Daily Driven, HKS Supercharged Scion FR-S Autocross and Track Car

by Frank Ewald


Simon Chan's Scion FR-S attracts attention. Just sitting in a parking lot or driving by on the street, you will take a second look. We certainly did - and then contacted Simon and asked if he was interested in doing an article for MotoIQ. He was and so a meeting was set up at River's Edge Road Course, part of Mission Raceway Park in Mission, B.C. where he would be participating in a track day. A nice balancing point from the Autocross event that first brought this FR-S to our attention. The weather was initially overcast with some light rain on the way to the track, however, by early afternoon the sun was drying off the track and, by mid-afternoon, was out in full force. This was certainly a more balanced day than the early spring autocross event which blew us away with snow in the first few hours before the sun also came out to stay.


Our introduction to Simon and his FR-S happened during a mini-snow storm that occurred during VCMC's Autocross warm-up. There was nothing held back while this red beast was navigating the course. It looked great and sounded awesome - we had to find out more about it!

When first spotted in the paddock while waiting for the early April VCMC Autocross Warm-Up to begin, first thoughts were that this was a show car with body cladding yet probably little or no substance. Those thoughts proved to be inaccurate and they were quickly erased as the car was thrown around the snowy autocross course with skill and obvious passion. This FR-S is a work horse that is quite at home on a track. Period. It is not a show car - although it certainly plays the part - but it is a daily driver that sees the perils of winter driving (snow, sleet, sand, and salt) and has made multiple trips through the Rocky Mountains for work, school, and simply life. Beyond being a daily driver, this car regularly sees track time, some autocross, and the setup reflects that. The result, a car that is incredibly well-balanced and well rounded. Simply put, this Scion FR-S is a lot of fun, and Simon utilizes it to the limits of its potential.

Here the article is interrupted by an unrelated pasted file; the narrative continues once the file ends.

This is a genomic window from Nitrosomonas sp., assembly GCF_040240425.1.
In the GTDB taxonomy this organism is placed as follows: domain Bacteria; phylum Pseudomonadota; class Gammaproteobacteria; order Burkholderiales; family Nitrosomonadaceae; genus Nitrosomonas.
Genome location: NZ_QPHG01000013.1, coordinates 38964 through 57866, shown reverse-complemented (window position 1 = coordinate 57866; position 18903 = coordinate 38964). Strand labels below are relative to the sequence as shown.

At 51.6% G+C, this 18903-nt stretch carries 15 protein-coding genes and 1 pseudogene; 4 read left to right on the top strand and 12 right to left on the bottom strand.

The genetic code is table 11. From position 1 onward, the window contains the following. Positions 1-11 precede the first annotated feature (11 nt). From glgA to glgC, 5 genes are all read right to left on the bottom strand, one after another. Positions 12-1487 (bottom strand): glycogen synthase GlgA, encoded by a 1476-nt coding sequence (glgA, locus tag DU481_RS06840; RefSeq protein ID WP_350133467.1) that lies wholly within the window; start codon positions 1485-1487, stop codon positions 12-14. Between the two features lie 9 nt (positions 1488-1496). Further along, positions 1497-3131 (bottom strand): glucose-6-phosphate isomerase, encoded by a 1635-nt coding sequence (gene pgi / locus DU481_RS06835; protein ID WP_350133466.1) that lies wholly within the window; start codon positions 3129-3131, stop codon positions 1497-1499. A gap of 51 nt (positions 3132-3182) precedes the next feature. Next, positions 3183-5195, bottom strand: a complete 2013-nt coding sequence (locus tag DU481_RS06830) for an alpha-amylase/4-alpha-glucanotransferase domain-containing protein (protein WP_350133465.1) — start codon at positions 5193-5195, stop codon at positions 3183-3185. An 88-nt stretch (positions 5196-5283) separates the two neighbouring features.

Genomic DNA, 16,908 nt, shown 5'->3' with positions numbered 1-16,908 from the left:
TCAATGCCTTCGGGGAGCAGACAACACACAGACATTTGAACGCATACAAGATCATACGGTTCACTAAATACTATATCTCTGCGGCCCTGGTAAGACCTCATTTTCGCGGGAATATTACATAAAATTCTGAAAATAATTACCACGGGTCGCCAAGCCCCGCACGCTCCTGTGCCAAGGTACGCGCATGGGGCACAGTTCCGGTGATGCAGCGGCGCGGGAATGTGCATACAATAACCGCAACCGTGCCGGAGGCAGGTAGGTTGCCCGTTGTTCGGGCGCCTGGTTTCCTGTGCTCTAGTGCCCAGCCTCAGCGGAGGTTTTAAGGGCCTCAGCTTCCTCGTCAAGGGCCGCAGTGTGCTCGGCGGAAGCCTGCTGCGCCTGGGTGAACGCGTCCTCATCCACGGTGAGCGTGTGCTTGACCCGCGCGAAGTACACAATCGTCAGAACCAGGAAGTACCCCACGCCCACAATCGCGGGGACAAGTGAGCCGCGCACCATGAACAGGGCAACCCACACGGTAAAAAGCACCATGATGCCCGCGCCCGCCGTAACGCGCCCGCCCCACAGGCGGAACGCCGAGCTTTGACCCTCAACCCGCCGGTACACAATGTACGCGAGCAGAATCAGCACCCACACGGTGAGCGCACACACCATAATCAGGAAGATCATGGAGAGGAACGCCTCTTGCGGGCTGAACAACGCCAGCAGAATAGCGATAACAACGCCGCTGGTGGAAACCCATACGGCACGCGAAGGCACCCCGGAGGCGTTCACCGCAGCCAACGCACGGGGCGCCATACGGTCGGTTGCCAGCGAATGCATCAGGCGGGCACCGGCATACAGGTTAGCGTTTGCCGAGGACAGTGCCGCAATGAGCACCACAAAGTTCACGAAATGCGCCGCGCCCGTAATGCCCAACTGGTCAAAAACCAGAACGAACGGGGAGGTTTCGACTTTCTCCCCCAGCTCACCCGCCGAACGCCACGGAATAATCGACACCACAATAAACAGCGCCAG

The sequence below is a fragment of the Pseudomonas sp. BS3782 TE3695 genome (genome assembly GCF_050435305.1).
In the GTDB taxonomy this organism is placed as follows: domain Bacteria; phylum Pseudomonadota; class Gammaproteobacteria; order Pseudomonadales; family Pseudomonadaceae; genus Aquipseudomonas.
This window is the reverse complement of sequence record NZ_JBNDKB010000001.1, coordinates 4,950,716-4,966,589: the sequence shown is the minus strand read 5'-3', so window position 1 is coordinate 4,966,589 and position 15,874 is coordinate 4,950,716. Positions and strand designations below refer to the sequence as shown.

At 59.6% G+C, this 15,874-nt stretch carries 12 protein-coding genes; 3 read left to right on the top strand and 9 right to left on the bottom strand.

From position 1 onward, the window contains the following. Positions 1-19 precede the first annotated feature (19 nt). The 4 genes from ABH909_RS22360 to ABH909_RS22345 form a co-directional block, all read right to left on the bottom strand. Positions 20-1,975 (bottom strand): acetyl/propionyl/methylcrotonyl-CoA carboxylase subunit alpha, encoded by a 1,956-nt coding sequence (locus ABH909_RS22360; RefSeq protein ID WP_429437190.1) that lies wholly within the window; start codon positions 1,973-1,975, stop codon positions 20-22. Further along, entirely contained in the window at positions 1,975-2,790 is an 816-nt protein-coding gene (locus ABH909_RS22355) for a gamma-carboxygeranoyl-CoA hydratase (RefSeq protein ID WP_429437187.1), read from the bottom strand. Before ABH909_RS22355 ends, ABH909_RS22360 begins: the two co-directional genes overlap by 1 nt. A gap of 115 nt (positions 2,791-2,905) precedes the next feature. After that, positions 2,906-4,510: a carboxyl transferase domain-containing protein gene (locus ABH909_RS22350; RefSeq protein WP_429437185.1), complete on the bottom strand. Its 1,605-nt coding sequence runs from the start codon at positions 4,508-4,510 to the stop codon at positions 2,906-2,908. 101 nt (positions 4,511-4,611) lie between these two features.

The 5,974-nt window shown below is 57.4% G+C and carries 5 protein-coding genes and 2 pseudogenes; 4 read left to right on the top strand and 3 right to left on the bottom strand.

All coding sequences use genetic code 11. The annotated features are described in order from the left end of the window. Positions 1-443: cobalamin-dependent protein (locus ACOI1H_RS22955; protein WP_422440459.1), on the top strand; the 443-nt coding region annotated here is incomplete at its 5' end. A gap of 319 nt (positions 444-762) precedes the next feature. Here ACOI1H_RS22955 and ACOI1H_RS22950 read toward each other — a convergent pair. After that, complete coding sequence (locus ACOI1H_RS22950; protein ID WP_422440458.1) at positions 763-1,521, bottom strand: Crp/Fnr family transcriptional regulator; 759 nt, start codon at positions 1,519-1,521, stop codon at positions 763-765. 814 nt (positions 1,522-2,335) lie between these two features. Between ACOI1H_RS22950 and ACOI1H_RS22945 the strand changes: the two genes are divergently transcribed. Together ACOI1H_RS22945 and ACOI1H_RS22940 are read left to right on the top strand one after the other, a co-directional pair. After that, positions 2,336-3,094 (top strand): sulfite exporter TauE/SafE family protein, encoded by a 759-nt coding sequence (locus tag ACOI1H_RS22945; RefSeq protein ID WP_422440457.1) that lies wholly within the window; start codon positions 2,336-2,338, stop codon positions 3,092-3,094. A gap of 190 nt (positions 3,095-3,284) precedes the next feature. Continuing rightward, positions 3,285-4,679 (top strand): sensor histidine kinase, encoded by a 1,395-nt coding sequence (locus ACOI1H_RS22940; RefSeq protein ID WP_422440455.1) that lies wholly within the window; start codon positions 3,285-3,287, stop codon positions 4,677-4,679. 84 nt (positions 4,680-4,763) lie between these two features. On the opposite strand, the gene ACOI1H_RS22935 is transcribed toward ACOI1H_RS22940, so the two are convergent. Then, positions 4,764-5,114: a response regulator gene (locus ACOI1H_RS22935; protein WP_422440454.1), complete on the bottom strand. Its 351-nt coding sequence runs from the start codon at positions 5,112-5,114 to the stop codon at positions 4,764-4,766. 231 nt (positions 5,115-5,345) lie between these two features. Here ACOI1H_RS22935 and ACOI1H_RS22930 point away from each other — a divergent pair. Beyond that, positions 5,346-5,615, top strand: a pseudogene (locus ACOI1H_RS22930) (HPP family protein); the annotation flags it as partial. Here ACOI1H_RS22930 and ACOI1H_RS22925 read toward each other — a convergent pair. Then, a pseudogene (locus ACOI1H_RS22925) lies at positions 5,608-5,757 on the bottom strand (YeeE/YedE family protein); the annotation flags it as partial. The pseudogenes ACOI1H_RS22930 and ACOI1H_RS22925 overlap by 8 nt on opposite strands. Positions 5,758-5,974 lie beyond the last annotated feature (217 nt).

Our second opportunity to see the car took place at River's Edge - a 2.25 kilometre long road course that is part of the Mission Raceway Park complex. Located on the banks of the Fraser River with what looks like old growth forest right up to the edge of the track in places, it was a great place for photos.

Simon built this car in his garage- his home garage. Since he put the wide body on his car, he has done five more wide body cars for his friends. They are a range of car brands for a group of guys who enjoy cars, video, and photography. With his own car, Simon was going for a look that was unique and in order to pull that off he went to different manufacturers for parts that he then melded together. And just like his car is an eclectic mix of parts that work well together, Simon himself has a very wide range of experiences under his belt. He has completed all of the required coursework of a four year apprentice mechanic but changed course prior to finishing the mandated work hours necessary to obtain a Red Seal. He completed an engineering degree and worked in various parts of the praries and western Canada. Currently he is doing graphic design and web development. With this diverse work background it becomes clear why this home built car has such clean lines and how it handles the road course so effectively. Then Simon shares that he spent a summer at the Bridgestone Racing Academy based at Mosport Raceway in Ontario - there is no question left that this is a driver's car!


This Scion is very well sorted out. Nicely planted throughout corners combined with the steady power curve of the HKS supercharger, the car would simply go where directed.
Even after multiple laps in rain and sun, an hour plus drive to get to the track (this car is not a trailer queen), the car looks fantastic in photos. One headlight caught a massive stone during the day - just part of the challenge and expectation of a track outing.